Great leaders define what they consider the basics and communicate them so everyone in the company knows what the organization stands for—and what the leaders won’t stand for. Your employees—especially those in direct contact with customers—are your brand. Make sure they always act like professionals. Their appearance, their demeanor, their body language, their facial expressions, their energy levels, their language and tone—all of it matters. You can train them impeccably in every procedure and every technical detail, but if they don’t get the basics right, it’s all for naught. Let the little things slide and one day you will discover that you have big problems.
The three men who founded the companies I worked for, Conrad Hilton, J.W. Marriott, and Walt Disney, had two things in common. First, they were not just interested in delivering sensational service, they were passionate about it, and that passion showed in every action they took. Second, they demanded excellence from every employee in their organizations, and even more from themselves, because they knew that everyone was taking their lead from them.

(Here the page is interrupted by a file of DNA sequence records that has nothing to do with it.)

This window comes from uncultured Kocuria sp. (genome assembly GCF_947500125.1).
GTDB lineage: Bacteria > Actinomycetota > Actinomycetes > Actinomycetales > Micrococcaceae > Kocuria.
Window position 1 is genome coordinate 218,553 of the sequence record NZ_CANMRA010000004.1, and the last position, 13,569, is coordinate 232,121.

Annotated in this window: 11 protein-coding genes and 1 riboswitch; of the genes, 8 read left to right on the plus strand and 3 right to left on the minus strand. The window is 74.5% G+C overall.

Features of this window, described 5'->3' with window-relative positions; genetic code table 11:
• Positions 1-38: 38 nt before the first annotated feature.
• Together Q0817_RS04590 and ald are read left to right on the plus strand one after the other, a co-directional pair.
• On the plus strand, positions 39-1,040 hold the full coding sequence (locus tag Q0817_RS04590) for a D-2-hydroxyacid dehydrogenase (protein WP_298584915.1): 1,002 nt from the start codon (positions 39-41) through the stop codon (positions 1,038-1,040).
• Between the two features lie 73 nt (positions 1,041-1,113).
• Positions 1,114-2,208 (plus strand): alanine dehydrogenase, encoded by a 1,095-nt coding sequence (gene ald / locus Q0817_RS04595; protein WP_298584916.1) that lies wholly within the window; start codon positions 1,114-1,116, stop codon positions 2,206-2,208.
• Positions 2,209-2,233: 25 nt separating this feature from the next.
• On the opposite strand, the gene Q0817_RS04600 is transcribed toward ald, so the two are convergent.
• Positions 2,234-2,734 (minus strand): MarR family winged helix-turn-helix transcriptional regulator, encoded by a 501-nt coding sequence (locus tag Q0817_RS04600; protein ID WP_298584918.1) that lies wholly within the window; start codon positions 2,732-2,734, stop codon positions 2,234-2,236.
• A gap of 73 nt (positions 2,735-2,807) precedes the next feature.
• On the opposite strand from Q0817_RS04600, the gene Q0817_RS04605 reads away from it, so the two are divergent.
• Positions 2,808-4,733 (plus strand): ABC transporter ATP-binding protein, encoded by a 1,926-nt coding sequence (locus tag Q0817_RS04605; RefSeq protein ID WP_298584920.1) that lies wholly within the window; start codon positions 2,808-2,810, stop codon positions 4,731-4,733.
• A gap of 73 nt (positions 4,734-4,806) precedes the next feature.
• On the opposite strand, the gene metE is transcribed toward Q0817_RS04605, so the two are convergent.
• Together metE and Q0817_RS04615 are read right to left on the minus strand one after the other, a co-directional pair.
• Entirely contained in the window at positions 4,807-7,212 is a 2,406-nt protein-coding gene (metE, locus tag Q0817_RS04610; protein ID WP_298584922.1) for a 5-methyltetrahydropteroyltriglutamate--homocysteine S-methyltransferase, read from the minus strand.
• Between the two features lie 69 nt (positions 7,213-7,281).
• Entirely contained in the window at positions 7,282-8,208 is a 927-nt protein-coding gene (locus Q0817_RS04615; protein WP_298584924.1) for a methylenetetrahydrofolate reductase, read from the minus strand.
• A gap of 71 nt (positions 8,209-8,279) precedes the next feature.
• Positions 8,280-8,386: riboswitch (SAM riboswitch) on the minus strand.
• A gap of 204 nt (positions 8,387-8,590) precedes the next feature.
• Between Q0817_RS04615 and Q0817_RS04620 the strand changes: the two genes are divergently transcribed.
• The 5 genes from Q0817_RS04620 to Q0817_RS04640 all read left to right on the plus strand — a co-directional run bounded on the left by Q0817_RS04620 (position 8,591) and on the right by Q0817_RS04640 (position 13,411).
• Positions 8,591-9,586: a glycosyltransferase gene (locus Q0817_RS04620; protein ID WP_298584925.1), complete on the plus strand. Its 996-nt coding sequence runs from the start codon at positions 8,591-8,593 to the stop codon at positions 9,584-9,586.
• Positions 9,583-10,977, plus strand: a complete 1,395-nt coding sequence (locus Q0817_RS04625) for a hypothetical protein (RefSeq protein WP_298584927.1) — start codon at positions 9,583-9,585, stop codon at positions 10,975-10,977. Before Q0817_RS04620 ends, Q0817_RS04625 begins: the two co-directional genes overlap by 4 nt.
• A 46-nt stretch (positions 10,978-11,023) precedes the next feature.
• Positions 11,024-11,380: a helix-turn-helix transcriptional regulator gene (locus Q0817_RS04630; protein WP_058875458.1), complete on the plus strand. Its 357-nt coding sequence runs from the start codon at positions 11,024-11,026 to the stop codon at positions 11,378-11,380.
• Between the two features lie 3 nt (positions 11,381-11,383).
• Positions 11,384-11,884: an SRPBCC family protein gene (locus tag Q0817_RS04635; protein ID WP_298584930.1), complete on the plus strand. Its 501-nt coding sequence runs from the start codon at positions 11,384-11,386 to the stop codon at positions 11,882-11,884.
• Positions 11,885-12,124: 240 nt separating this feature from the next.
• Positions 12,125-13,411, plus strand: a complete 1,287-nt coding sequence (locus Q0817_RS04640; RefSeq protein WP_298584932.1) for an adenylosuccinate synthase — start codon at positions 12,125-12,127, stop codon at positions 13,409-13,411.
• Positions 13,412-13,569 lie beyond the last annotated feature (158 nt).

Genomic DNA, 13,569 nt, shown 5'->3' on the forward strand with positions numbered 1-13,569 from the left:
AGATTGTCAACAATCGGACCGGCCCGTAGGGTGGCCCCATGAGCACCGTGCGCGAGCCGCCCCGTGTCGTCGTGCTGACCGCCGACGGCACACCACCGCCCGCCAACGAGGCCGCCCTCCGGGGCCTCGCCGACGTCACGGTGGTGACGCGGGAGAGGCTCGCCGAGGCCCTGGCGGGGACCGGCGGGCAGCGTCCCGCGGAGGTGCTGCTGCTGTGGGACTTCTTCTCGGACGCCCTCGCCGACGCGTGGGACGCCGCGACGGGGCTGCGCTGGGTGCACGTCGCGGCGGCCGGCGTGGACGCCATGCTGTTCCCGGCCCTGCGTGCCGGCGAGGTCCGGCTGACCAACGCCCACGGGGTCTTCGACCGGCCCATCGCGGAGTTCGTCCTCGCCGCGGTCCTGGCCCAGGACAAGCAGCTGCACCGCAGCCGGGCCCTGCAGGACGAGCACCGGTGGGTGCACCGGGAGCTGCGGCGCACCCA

It is no coincidence that those three companies are among the best at what they do, and they are still thriving decades after their creation whereas many other once-great organizations are long gone. Yes, all three companies have great products, but their real strength is providing excellent service day in and day out, year in and year out. Their founders knew that if they served their customers well, the customers would reward them with their loyalty. They focused on service, and the profits followed as naturally as night follows day. And the service cultures they established were so strong that subsequent generations of leaders have been able to keep it in place.
You Win Customers One at a Time and Lose Them a Thousand at a Time